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Charlton Comics was an American comic book publishing company that existed from 1946 to 1985, having begun under a different name (T.W.O. Charles Company) in 1944. It was based in Derby, Connecticut.
A division of Charlton Publications, which published magazines (most notably song-lyric magazines), puzzle books and, briefly, books (under the Monarch and Gold Star imprints), and had its own distribution company (Capital Distribution), Charlton Comics published a wide variety of genres including crime, science fiction, Western, horror, war, and romance comics, as well as funny animal, and superhero series. The company was known for its low-budget practices, often using unpublished material acquired from defunct companies and paying comics creators among the lowest rates in the industry. Charlton Comics were also the last of the American comics to raise their price from ten cents to 12 cents in mid 1962.
It was also unique among comic book companies in that it controlled all areas of its company, from editorial to printing to distribution, rather than partnering with any outside entities as most other publishers did, and that it did so all under one roof, at its headquarters in Derby.
The company was formed by John Santangelo, Sr. and Ed Levy in 1940 as T.W.O. Charles Company, named after the two publishers’ sons, both named Charles, and became Charlton Publications in 1945. The name Charlton Comics first appeared on Marvels of Science #1 (March 1946).Early years
Charlton Publications' first comic books were published under other imprints.
Its first title was Yellowjacket, an anthology of superhero and horror stories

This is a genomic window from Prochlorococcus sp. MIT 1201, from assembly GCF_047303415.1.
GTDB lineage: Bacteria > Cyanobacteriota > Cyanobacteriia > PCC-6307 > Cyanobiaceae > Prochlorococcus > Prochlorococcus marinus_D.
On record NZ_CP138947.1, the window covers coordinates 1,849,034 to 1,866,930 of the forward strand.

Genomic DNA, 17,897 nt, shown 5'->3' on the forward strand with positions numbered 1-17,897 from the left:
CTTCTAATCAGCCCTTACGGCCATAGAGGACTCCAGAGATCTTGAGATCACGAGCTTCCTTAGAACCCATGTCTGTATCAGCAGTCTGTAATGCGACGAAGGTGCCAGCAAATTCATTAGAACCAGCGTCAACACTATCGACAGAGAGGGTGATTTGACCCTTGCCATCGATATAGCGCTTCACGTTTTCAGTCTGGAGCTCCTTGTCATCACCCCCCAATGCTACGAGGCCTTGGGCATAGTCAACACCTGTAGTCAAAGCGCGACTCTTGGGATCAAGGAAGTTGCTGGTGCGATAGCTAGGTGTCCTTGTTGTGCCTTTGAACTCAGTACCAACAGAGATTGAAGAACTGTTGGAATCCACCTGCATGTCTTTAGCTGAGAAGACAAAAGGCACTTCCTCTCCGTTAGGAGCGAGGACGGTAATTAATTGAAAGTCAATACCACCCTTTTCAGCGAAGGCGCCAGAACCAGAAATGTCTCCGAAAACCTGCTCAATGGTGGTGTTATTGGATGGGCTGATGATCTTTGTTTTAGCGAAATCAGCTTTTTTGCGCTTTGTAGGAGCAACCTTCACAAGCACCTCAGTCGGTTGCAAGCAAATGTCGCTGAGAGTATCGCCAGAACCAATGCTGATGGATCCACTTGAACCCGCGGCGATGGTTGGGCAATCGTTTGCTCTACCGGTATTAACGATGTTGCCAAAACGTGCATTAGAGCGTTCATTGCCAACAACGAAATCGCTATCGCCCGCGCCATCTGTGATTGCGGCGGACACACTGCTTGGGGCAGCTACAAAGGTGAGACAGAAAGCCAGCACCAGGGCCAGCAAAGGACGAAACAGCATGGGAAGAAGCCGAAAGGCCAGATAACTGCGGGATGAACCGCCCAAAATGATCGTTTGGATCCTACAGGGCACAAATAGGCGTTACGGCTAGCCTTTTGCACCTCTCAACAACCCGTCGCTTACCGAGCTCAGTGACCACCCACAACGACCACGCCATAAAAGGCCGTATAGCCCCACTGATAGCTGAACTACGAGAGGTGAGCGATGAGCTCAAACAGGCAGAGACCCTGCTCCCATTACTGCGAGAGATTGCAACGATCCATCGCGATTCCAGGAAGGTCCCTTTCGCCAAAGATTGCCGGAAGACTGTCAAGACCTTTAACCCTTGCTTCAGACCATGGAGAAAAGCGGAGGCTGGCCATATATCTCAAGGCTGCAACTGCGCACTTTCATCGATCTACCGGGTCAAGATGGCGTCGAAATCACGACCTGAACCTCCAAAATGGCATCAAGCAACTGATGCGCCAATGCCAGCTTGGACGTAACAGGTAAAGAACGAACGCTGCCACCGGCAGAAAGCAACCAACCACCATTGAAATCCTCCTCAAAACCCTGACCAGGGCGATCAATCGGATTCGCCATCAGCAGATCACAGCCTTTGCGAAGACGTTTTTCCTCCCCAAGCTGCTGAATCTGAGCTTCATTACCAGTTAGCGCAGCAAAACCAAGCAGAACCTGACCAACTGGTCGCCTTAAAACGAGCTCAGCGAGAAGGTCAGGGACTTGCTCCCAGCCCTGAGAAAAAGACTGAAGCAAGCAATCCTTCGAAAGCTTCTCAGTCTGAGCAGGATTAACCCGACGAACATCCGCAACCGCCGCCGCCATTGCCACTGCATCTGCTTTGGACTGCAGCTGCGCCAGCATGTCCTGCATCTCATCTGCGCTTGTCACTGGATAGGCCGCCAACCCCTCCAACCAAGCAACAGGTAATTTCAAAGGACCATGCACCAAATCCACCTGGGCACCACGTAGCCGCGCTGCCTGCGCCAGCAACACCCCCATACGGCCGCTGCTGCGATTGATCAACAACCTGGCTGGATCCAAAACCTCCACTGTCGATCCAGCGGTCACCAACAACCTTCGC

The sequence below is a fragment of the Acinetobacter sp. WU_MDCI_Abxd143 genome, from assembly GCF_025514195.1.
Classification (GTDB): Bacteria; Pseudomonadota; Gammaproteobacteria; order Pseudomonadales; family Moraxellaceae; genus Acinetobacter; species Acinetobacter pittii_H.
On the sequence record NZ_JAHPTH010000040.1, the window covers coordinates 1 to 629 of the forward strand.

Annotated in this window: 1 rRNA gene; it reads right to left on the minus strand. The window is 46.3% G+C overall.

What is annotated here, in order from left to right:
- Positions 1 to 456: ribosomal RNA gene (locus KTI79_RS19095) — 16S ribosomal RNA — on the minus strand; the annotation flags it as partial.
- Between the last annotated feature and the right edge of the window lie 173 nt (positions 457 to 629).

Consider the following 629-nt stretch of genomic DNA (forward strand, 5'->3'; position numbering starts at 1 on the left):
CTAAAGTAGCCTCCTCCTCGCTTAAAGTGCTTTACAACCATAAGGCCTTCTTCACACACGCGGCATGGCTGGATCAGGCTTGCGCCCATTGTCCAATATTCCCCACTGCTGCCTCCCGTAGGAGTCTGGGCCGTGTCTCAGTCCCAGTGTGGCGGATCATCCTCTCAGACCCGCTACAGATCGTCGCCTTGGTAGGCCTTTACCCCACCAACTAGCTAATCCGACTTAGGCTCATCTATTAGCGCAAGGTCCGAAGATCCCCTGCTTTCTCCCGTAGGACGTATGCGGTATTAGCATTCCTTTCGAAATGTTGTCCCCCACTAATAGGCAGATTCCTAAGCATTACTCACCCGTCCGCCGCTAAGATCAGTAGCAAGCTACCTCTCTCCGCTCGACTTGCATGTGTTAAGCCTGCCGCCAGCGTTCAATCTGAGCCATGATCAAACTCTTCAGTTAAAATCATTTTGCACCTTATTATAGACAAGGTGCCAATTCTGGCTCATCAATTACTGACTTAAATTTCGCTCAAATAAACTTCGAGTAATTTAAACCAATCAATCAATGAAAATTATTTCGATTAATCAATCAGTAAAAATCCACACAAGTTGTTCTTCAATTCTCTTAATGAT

published beginning September 1944 under the imprint Frank Comunale Publications,
with Ed Levy listed as publisher. Next was Zoo Funnies, under the imprint Children
Comics Publishing; Jack in the Box, under Frank Comunale; and TNT Comics, under
Charles Publishing Co.. Another imprint, Frank Publications, was also used.
Strange Suspense Stories #75 (June 1965), reprinting the Captain Atom stories from Space Adventures #33, 34 & 36 (1960). Art by Steve Ditko.
Following the adoption of the Charlton Comics name in 1946, the company over the next five years acquired material from freelance editor and comics packager Al Fago (brother of former Timely Comics editor Vincent Fago), Charlton additionally published Merry Comics, Cowboy Western, the Western title Tim McCoy, and Pictorial Love Stories. In 1951, Al Fago was brought in as in-house editor, and Charlton hired a staff of artists including its future managing editor, Dick Giordano. Others, either on staff or freelance, would eventually include Vince Alascia, Jon D'Agostino, Sam Glanzman, Rocco "Rocke" Mastroserio, Bill Molno, Charles Nicholas, and Sal Trapani. The primary writer was the remarkably prolific Joe Gill.
The company began a wide expansion of its comics line, which would include notoriously gory horror comics - the principal title of which being Steve Ditko's The Thing - and from 1954-55 acquired a stable of comic-book properties from the defunct Superior Comics, Mainline Publications, St. John Publications, and most significantly, Fawcett Publications, which was shutting down its Fawcett Comics division. (The superhero Captain Marvel, at the time the subject of a legal battle between Fawcett and DC Comics, was not part of that deal.)
Charlton continued publishing two of Fawcett's horror books — This Magazine Is Haunted and Strange Suspense Stories — under their original numbering, initially using unpublished material from Fawcett's inventory. Artistic chores were then handed to Ditko, whose moody, individualistic touch came to dominate Charlton's supernatural line. Beset by the circulation slump that swept the industry towards the end of the 1950s, Haunted struggled for another two years, published bi-monthly until May 1958. Strange Suspense Stories ran longer, lasting well into the 1960s before giving up the ghost in 1965. It was briefly revived as vol. 2, #1-9 (Oct. 1967 - Sept. 1969).
Al Fago left in the mid-1950s, and was succeeded by his assistant, Pat Masulli, who remained in the position for 10 years. Superheroes were a minor part of the company. At the beginning, Charlton's main characters were Yellowjacket, not to be confused with the later Marvel character, and Diana the Huntress. In the mid-1950s, Charlton briefly published a Blue Beetle title with new and reprinted stories, and in 1956, several short-lived titles written by Superman co-creator Jerry Siegel, such as Mr. Muscles and Nature Boy (the latter with artist Mastroserio), and the Joe Gill-created Zaza the Mystic.
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